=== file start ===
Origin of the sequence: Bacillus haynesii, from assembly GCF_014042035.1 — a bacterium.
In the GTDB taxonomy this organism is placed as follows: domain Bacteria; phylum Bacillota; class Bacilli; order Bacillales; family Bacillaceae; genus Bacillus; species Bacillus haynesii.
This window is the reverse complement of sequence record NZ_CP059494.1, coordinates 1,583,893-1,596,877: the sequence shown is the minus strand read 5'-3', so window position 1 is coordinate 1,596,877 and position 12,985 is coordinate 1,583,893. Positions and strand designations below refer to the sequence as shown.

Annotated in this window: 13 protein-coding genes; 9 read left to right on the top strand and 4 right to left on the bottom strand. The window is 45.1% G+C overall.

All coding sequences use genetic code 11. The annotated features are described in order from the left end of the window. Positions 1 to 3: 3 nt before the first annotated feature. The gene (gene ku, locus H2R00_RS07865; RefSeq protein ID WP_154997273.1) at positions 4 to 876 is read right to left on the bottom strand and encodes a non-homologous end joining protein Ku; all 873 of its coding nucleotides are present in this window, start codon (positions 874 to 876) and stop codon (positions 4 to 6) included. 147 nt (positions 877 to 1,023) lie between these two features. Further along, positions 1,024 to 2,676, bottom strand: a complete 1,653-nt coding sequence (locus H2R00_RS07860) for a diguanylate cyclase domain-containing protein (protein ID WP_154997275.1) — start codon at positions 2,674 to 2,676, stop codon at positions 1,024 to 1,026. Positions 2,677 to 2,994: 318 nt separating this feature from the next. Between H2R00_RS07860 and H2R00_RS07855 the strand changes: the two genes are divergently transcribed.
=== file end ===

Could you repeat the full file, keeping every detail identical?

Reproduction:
Origin of the sequence: Bacillus haynesii, from assembly GCF_014042035.1 — a bacterium.
In the GTDB taxonomy this organism is placed as follows: domain Bacteria; phylum Bacillota; class Bacilli; order Bacillales; family Bacillaceae; genus Bacillus; species Bacillus haynesii.
This window is the reverse complement of sequence record NZ_CP059494.1, coordinates 1,583,893-1,596,877: the sequence shown is the minus strand read 5'-3', so window position 1 is coordinate 1,596,877 and position 12,985 is coordinate 1,583,893. Positions and strand designations below refer to the sequence as shown.

Annotated in this window: 13 protein-coding genes; 9 read left to right on the top strand and 4 right to left on the bottom strand. The window is 45.1% G+C overall.

All coding sequences use genetic code 11. The annotated features are described in order from the left end of the window. Positions 1 to 3: 3 nt before the first annotated feature. The gene (gene ku, locus H2R00_RS07865; RefSeq protein ID WP_154997273.1) at positions 4 to 876 is read right to left on the bottom strand and encodes a non-homologous end joining protein Ku; all 873 of its coding nucleotides are present in this window, start codon (positions 874 to 876) and stop codon (positions 4 to 6) included. 147 nt (positions 877 to 1,023) lie between these two features. Further along, positions 1,024 to 2,676, bottom strand: a complete 1,653-nt coding sequence (locus H2R00_RS07860) for a diguanylate cyclase domain-containing protein (protein ID WP_154997275.1) — start codon at positions 2,674 to 2,676, stop codon at positions 1,024 to 1,026. Positions 2,677 to 2,994: 318 nt separating this feature from the next. Between H2R00_RS07860 and H2R00_RS07855 the strand changes: the two genes are divergently transcribed.